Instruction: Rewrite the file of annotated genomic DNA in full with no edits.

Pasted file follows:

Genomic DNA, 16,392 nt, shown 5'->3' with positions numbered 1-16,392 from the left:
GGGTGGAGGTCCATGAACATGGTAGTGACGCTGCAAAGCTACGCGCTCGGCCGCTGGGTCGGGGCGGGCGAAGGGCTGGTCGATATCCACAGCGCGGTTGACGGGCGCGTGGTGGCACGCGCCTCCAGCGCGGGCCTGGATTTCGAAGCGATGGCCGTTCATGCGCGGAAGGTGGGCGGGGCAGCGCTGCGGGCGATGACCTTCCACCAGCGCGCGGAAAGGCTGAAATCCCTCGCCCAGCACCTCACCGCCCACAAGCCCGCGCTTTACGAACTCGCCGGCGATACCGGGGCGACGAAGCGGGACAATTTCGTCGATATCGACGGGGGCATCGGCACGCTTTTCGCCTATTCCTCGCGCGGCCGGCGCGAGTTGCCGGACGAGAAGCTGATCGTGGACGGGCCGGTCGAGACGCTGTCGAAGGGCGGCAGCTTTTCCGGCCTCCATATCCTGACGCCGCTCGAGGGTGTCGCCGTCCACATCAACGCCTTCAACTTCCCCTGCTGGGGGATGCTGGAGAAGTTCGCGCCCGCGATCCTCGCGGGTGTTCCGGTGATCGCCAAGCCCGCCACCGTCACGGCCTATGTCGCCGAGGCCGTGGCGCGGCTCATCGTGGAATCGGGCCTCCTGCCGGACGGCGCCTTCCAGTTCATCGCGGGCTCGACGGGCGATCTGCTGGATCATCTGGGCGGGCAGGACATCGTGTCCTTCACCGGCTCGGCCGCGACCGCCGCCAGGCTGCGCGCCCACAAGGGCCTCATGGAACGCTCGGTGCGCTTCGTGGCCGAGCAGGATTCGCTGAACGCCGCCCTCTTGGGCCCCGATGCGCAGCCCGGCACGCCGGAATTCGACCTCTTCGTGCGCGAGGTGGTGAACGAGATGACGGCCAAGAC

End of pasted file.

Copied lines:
Genomic DNA, 16,392 nt, shown 5'->3' with positions numbered 1-16,392 from the left:
GGGTGGAGGTCCATGAACATGGTAGTGACGCTGCAAAGCTACGCGCTCGGCCGCTGGGTCGGGGCGGGCGAAGGGCTGGTCGATATCCACAGCGCGGTTGACGGGCGCGTGGTGGCACGCGCCTCCAGCGCGGGCCTGGATTTCGAAGCGATGGCCGTTCATGCGCGGAAGGTGGGCGGGGCAGCGCTGCGGGCGATGACCTTCCACCAGCGCGCGGAAAGGCTGAAATCCCTCGCCCAGCACCTCACCGCCCACAAGCCCGCGCTTTACGAACTCGCCGGCGATACCGGGGCGACGAAGCGGGACAATTTCGTCGATATCGACGGGGGCATCGGCACGCTTTTCGCCTATTCCTCGCGCGGCCGGCGCGAGTTGCCGGACGAGAAGCTGATCGTGGACGGGCCGGTCGAGACGCTGTCGAAGGGCGGCAGCTTTTCCGGCCTCCATATCCTGACGCCGCTCGAGGGTGTCGCCGTCCACATCAACGCCTTCAACTTCCCCTGCTGGGGGATGCTGGAGAAGTTCGCGCCCGCGATCCTCGCGGGTGTTCCGGTGATCGCCAAGCCCGCCACCGTCACGGCCTATGTCGCCGAGGCCGTGGCGCGGCTCATCGTGGAATCGGGCCTCCTGCCGGACGGCGCCTTCCAGTTCATCGCGGGCTCGACGGGCGATCTGCTGGATCATCTGGGCGGGCAGGACATCGTGTCCTTCACCGGCTCGGCCGCGACCGCCGCCAGGCTGCGCGCCCACAAGGGCCTCATGGAACGCTCGGTGCGCTTCGTGGCCGAGCAGGATTCGCTGAACGCCGCCCTCTTGGGCCCCGATGCGCAGCCCGGCACGCCGGAATTCGACCTCTTCGTGCGCGAGGTGGTGAACGAGATGACGGCCAAGAC